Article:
Few Kenyans can pronounce the word vicissitudes. Fewer know its meaning. Much fewer are aware that the “a” in “important” is silent. Otiende Amollo, the urbane mheshimiwa for Rarieda, belongs to the tiny fraction of linguists who know the above.
His vast knowledge of the Queen’s language earned the only senior counsel in the National Assembly, another “former” to his enviable resume.
Amollo boasts being a former member of the Committee of Experts that wrote the current Constitution and the country’s former Ombudsman. He has a new title – former vice-chairperson of the Justice and Legal Affairs Committee (JLAC).
His party, ODM, replaced him with Ruaraka lawmaker TJ Kajwang. In essence, they got rid of a senior counsel and replaced him with a “chief justice”, who swore in their party leader Raila Odinga as the “People’s President”. In their eyes, that could only be an upgrade. ODM officials have made it clear that Amollo’s unforgivable crime was knowing “kizungu mingi”.
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“The demagogues have had their years, indeed decades, discussing politics in flawless English and legal jargon on the floor and public rallies. It is time for a different path,” Dennis Onyango, Raila’s spokesperson, said on Facebook.
“We did not put him there (JLAC) to speak a lot of English and legal jargon,” ODM chair John Mbadi affirmed.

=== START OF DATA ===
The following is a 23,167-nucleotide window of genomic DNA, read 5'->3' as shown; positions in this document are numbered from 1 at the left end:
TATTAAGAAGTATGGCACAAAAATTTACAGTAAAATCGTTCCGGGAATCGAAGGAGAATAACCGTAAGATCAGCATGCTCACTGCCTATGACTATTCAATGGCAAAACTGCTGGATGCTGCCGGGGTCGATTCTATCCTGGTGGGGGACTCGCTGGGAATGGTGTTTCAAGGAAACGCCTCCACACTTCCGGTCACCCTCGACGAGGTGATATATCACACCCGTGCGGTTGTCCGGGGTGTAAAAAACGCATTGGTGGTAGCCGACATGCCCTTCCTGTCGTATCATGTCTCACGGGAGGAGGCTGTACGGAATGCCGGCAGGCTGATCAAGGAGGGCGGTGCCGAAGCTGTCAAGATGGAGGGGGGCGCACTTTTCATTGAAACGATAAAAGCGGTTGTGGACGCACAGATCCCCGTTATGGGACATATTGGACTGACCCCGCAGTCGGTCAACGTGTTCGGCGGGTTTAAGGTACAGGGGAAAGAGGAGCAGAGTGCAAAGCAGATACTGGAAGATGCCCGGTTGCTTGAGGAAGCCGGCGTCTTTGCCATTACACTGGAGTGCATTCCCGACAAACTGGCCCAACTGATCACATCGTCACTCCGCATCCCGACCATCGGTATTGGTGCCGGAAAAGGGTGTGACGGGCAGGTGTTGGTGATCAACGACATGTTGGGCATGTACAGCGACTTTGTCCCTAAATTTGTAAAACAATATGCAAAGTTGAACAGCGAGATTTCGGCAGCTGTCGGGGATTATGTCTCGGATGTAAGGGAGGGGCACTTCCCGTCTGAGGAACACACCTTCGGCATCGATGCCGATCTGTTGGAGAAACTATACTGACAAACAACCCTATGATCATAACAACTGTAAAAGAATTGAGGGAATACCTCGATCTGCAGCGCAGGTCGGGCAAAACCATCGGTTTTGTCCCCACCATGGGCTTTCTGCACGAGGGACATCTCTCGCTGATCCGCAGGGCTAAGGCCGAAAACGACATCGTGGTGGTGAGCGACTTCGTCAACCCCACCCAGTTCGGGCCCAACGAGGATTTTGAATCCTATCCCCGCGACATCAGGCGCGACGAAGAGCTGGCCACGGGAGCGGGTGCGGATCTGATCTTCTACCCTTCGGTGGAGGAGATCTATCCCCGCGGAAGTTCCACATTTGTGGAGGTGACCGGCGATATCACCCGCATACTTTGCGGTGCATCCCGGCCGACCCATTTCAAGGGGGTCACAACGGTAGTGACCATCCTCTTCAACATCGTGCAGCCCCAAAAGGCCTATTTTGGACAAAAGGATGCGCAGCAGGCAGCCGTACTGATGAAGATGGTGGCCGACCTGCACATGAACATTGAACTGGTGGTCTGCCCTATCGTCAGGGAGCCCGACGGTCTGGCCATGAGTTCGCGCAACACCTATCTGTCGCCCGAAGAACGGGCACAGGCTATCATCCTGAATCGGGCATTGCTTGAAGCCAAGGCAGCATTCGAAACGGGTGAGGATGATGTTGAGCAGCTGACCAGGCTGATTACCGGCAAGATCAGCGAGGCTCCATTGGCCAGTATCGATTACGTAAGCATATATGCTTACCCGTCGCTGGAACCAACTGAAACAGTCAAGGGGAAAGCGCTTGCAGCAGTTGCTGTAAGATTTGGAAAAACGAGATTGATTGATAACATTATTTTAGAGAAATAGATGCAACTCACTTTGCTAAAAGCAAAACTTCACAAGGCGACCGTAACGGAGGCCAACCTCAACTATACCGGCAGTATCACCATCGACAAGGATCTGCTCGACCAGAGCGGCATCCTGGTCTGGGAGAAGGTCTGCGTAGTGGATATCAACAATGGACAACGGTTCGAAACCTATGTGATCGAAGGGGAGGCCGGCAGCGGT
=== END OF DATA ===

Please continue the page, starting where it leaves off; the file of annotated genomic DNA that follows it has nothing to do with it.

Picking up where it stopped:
For nearly four years, ODM hasn’t seemed to mind that Amollo could let out one or two words that no one had heard before. In fact, the party raved at the lawyer’s perfect grammar that won Raila a presidential petition in 2017.
They praised Amollo and his learned friends, some of whom sit in the Senate, rewarding them with plum jobs in Parliament when the time was right. All the while, it seemed the Rarieda MP was among their prized assets. They loved Amollo’s tongue for spewing kizungu mingi and boasted the bright brains the Orange party had nurtured. But, as it turned out, they were only tolerating him, and they were envious of his linguistic prowess.
In his last speech as JLAC vice-chair, Amollo shot down his party’s chair for adding his voice to the legal debate on the Building Bridges Initiative Bill. “You have not stepped into law school,” he slammed Mbadi.
Days later, he was nursing wounds suffered from his plunge into the pit of party rejects. The first-term MP had never imagined that that his desire to communicate efficiently would be his undoing.
Schooled in Maranda, the doctor of law was bound to excel at constructing sentences. With this skill, he made his name inside and outside courtrooms before politics came calling.
Amollo gelled into his new career as gracefully as words roll out of his tongue. He was a natural, and the masses noticed some difference in how he conducted his affairs. He wasn’t as loud as his peers and seemed brighter.
Politics opened doors for more exciting opportunities, including a job as a mason of mud-walled structures for his Rarieda constituents.
He took up the task wholeheartedly and avoided hiring contractors who would have stalled his noble project.